Kansas University is determined to spend money to improve its football program.
That much was clear in the five-year budget projections released to the KU Athletics Corp. board over the weekend.
"It's something we have to do," KU athletics director Bob Frederick said. "It's one source of revenue we haven't maximized."
Kansas University's football budget during this fiscal year is $4.4 million. Five years from now, the football budget is projected to be $6.7 million. Meanwhile, football income is actually projected to drop from $2.8 million this year to $2.7 million in 2006.
In other words, while KU does not project its football income will rise, school officials realize they have to do something about football funding salaries, in particular.
"We need to address the salary issue," Frederick said. "As you know, we're at the bottom now."
The Kansas football coaching cadre is the lowest paid in the Big 12 Conference. However, KU plans to adjust football coaches salaries by $200,000 in FY2003 and FY2004, and increase them by 10 percent starting in FY2003.
At the same time, KU plans to boost administrators' salaries by only 3 percent.
Thus KU has decided to drop men's tennis and men's swimming from varsity status as well as institute a donor seating plan for Allen Fieldhouse in order to pour money into the area with the greatest capacity for revenue enhancement.
And while the long-range budget doesn't reflect it, Frederick is optimistic football will be more of a cash cow in five years.
"We are hoping for increased football income by 2006," Frederick said.
Football and men's basketball are the only KU sports that make money. The other sports generate so little revenue they are lumped in a $73,500 line item.
After football and men's basketball, Kansas University spends the most money on women's basketball $1,055,990 this year and a projected $1,396,332 in 2006. That's about twice as much as the second highest-funded women's sport rowing ($556,040 this year and $694,735 in FY06).
Kansas University lists 11 women's varsity sports, but track and field actually counts as three indoor, outdoor and cross country. KU will list eight men's varsity sports next year, including the three track and field entries.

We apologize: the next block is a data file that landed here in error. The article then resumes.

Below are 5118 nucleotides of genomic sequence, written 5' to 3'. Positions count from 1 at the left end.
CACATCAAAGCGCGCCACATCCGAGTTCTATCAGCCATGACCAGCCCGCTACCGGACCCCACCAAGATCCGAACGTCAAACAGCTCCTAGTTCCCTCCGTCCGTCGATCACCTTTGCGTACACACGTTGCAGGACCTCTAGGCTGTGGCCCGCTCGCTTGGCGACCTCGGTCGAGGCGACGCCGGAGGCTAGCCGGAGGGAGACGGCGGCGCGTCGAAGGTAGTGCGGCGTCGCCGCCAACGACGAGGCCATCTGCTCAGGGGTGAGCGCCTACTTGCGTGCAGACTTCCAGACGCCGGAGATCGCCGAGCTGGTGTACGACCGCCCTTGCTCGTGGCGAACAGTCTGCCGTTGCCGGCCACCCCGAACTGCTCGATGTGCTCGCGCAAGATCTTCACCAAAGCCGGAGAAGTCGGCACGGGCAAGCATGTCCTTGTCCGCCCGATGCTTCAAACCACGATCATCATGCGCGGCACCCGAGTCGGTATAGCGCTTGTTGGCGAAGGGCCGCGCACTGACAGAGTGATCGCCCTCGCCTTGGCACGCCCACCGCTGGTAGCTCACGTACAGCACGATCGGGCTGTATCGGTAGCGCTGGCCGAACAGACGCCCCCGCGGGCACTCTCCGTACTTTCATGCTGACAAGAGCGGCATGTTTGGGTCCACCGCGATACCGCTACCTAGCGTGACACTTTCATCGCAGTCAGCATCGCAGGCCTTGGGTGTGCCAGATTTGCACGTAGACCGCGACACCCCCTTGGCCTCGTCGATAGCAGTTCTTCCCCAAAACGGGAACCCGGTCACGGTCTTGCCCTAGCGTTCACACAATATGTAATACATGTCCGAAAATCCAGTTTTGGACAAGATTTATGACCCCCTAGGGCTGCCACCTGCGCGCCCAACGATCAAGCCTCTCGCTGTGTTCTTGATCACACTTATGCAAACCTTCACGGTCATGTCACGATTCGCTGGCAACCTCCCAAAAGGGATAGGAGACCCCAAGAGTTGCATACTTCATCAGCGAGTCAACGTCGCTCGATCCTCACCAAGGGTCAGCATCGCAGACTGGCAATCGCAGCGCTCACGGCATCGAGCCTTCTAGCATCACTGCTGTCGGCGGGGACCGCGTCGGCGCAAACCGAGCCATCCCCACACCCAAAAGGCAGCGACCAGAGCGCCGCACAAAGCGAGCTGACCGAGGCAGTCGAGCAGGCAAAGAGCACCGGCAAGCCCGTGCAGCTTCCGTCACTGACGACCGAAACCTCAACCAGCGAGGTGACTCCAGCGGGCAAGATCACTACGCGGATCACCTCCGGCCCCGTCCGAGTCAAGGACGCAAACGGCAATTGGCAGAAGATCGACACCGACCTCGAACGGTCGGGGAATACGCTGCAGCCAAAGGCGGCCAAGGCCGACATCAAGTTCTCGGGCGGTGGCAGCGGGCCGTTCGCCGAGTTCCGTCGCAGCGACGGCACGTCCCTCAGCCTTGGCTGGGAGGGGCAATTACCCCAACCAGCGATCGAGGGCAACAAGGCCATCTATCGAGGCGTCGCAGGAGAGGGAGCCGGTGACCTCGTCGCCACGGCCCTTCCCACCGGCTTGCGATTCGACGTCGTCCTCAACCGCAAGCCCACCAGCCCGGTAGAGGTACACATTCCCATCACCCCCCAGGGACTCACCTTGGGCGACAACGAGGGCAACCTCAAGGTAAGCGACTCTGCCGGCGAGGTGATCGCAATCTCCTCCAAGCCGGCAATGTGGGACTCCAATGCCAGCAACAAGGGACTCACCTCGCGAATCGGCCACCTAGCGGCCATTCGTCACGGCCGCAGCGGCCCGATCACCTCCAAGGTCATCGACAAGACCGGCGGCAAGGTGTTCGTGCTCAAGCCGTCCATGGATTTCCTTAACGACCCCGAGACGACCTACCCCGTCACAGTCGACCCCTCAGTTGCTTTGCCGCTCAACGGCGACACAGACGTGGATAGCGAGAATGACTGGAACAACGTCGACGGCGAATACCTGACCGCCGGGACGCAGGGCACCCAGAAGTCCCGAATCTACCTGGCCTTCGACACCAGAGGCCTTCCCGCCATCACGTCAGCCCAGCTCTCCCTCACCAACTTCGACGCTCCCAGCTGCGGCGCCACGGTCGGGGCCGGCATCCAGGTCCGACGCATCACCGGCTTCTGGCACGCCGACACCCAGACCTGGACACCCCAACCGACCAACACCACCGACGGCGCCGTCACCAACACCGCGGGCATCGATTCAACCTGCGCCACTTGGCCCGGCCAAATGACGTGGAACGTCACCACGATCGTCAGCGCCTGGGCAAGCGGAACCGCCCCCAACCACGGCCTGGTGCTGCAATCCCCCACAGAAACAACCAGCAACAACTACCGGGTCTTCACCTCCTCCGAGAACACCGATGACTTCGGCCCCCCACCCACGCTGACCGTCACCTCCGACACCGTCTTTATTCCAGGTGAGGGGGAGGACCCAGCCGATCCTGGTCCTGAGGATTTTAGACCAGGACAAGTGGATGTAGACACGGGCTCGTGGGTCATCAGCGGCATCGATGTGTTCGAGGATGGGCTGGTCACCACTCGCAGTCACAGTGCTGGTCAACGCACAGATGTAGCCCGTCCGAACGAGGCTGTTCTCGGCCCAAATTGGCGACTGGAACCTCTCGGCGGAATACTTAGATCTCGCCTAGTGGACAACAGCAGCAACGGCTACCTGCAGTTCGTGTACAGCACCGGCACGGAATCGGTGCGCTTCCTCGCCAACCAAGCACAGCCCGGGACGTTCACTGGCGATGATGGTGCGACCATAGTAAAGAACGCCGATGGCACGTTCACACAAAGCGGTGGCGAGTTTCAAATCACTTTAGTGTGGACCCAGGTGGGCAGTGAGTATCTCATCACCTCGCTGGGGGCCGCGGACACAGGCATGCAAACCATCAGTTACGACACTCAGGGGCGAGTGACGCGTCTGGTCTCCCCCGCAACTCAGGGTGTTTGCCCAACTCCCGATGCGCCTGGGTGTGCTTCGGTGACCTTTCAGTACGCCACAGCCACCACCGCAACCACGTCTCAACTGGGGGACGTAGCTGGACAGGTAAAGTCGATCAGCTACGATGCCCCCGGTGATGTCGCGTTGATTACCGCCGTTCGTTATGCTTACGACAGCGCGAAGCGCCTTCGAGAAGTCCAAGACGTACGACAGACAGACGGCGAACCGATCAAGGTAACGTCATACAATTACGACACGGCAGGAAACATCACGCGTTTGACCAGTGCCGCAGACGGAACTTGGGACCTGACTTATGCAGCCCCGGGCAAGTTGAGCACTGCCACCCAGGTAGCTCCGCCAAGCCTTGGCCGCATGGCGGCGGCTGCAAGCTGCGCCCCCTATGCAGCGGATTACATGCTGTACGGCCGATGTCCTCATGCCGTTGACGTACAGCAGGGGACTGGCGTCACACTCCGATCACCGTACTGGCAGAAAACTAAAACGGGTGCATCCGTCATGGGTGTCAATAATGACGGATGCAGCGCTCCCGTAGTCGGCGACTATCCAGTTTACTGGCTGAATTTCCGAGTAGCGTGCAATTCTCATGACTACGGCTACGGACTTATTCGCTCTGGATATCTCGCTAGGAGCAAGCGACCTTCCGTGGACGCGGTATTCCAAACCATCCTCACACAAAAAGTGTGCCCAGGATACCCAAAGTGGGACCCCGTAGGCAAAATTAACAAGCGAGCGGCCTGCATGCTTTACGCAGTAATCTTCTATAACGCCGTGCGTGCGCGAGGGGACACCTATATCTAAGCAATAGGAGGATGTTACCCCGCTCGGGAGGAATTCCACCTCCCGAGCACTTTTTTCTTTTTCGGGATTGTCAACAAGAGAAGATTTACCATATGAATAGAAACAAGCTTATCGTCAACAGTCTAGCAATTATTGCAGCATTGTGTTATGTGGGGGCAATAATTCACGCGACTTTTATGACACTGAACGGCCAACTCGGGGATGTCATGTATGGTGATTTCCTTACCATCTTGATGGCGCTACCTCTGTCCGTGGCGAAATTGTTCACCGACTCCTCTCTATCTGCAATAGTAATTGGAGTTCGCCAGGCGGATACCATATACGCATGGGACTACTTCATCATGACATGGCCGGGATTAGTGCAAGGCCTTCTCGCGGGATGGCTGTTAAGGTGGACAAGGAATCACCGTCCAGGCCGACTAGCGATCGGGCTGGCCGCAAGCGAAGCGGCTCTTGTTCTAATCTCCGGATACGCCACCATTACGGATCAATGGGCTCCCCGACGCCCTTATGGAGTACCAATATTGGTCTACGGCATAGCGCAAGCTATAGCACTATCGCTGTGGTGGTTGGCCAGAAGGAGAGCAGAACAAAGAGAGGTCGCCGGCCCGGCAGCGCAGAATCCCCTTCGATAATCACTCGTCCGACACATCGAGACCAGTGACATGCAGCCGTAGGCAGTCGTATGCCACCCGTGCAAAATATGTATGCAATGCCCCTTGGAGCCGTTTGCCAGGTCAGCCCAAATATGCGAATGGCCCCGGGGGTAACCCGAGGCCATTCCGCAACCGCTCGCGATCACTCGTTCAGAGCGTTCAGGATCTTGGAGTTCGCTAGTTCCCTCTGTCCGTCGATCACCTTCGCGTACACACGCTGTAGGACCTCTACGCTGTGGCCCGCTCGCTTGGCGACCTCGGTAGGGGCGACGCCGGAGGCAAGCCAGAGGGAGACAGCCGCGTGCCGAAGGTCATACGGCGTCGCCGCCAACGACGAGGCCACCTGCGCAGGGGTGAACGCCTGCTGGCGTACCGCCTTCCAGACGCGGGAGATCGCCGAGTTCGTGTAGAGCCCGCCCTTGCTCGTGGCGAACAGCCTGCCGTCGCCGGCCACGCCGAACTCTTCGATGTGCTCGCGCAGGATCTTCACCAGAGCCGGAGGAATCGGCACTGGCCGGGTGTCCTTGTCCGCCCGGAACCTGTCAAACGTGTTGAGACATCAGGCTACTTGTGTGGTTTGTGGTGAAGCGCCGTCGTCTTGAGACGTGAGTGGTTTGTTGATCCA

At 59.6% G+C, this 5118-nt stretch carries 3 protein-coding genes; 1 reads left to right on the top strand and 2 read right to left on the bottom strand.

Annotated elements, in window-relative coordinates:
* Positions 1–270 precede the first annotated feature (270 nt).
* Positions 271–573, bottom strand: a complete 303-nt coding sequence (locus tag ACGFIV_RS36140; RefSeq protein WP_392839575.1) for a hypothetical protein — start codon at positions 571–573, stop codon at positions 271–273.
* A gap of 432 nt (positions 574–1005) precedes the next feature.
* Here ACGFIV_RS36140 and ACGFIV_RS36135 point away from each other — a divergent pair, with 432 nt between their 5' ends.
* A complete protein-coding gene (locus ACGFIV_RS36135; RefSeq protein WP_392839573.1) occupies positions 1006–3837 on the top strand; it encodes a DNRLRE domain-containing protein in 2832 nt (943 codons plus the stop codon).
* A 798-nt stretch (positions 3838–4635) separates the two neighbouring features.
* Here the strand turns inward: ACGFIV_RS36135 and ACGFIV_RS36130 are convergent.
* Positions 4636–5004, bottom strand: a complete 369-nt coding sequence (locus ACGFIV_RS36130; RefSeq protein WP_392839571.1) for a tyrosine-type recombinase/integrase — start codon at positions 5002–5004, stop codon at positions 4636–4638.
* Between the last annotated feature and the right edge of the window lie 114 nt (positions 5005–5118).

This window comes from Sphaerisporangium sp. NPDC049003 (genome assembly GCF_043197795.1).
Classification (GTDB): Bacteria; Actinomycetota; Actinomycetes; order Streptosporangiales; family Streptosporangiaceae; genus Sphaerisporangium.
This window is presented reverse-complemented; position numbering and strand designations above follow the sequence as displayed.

KU's commitment to women's sports is a $4.6 million expense, or about as much as the KUAC receives each year in Big 12 Conference income. Coincidentally, KU projects a $5.8 million women's sports budget in FY06 and that's almost exactly the amount of money KU expects to receive from the conference office during that fiscal year.
The KUAC budget is projected to grow from this year's $23 million to about $28 million in FY2006.
Kansas is not alone in its projected future budget problems.
Nebraska, for example, funds 24 sports more than any other Big 12 school and the Cornhuskers boosted football ticket prices a couple of weeks ago.
Nebraska is charging $50 apiece for the Notre Dame, Oklahoma and Kansas State games, and $38 apiece for its other four home games.
Also, for the first time, Nebraska is asking donors to pay from $10 to $15 for their parking spaces depending on location.
"Inflation alone has resulted in a $1 million increase in our budget," Nebraska athletics director Bill Byrne said. "We must continually find new sources of funding in order to balance the budget and remain competitive."
Kansas, also with seven home games, is charging $40 for its Nebraska contest, $28 for each of its three other Big 12 home games and $25 for each of its three non-conference games in Memorial Stadium.
A 2001 Nebraska season football ticket costs $302. A 2001 Kansas season football ticket goes for $175. That's a $24 discount over single-game prices. Nebraska offers no deals.